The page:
Nice to know that Pratt & Whitney is working with the University of Connecticut on additive manufacturing. As we've said in previous stories and comments, universities need to be on top of this trend because it's happening so fast. That way, our next generation of engineers will be ready for it.
The ability to fabricate parts in space would certainly take the drama out of an Apollo-13 type repair scenario. Instead of scrounging pieces and duct-taping them together, you could make a whole new part, or even a totally redesigned part to deal with the situation.
TJ, your sci-fi movie scenario sounds just like what NASA envisions--feed everything into it and out comes the perfect replacement part. I'd like to see multi-material (metals + plastic) 3D printers, too. Those may not be so far away, since the architectural types use a wide variety of materials already.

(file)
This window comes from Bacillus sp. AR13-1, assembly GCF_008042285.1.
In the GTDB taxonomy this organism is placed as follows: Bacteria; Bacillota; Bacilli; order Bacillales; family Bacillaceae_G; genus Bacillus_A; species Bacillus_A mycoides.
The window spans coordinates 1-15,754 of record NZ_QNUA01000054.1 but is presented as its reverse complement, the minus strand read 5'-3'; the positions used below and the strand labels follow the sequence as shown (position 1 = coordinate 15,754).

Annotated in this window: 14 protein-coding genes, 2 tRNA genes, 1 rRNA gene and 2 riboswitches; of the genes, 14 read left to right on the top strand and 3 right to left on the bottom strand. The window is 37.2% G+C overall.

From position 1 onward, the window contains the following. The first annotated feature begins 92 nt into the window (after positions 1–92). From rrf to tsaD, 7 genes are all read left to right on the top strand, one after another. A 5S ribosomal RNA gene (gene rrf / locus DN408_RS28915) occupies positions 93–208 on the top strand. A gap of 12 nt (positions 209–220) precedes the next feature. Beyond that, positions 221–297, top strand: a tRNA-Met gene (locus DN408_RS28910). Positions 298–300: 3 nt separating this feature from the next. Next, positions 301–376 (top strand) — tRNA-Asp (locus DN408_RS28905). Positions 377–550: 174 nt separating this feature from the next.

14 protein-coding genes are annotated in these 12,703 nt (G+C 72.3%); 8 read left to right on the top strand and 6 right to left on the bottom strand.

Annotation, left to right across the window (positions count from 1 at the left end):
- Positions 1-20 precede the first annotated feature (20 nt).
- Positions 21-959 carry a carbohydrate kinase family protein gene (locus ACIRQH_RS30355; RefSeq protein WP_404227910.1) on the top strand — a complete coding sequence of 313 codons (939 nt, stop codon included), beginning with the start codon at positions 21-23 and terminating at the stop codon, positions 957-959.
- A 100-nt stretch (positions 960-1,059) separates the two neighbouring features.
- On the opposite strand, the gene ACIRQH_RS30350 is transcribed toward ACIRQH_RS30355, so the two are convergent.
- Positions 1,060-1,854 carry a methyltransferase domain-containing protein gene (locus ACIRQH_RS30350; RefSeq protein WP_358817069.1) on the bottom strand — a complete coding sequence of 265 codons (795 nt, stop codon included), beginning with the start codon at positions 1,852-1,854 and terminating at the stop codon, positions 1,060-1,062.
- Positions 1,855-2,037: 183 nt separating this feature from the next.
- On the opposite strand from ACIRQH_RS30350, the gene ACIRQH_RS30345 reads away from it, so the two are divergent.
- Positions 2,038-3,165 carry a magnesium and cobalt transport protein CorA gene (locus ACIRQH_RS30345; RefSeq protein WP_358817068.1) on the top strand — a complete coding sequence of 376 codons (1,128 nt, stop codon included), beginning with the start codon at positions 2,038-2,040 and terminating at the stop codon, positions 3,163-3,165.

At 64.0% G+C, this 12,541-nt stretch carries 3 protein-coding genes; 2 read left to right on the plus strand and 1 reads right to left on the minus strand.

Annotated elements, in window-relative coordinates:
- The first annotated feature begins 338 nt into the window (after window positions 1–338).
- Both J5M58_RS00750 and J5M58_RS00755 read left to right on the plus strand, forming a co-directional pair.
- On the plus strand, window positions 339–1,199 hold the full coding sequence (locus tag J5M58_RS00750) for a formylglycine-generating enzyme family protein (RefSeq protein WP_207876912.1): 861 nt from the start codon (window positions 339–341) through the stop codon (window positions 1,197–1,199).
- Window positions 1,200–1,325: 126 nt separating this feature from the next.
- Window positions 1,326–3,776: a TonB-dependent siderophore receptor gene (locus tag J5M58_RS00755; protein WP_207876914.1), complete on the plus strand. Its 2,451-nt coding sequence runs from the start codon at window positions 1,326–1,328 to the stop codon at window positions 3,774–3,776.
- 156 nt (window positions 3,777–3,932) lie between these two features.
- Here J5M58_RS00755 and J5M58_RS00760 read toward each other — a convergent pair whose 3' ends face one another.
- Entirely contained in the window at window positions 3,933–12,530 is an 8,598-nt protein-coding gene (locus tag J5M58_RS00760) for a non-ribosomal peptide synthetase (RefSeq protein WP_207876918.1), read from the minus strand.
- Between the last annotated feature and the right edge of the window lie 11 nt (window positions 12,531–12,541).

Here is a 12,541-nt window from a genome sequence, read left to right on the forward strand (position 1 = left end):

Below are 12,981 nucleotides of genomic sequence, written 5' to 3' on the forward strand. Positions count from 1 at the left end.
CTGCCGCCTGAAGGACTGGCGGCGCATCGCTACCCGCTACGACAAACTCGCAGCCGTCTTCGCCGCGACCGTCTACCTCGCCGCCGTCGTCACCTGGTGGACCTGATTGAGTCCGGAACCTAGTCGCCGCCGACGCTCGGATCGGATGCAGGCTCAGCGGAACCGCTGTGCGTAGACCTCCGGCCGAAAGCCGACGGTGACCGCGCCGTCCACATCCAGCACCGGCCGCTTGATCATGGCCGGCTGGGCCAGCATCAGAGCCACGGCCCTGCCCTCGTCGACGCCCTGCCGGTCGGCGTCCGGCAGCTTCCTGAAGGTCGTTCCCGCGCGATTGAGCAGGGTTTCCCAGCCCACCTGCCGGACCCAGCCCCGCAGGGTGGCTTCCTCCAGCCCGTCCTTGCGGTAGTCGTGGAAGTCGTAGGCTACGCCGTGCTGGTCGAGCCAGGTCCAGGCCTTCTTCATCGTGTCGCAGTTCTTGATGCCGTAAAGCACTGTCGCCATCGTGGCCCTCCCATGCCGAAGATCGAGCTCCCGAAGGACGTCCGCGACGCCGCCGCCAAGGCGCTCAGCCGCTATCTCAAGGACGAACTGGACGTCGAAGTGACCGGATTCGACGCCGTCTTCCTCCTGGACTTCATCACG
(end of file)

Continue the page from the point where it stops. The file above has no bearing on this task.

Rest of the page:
Mydesign, thanks for your enthusiasm. There's a lot going on with 3D printing of metals, more than most people know, since these companies have been very quiet compared to the hobbyist end machines that use plastics.
Linear guides are one of the most important components required for the design of automated or computer-controlled equipment. Aluminum profile extrusions, used for these guides, can enable designed-in functional features.
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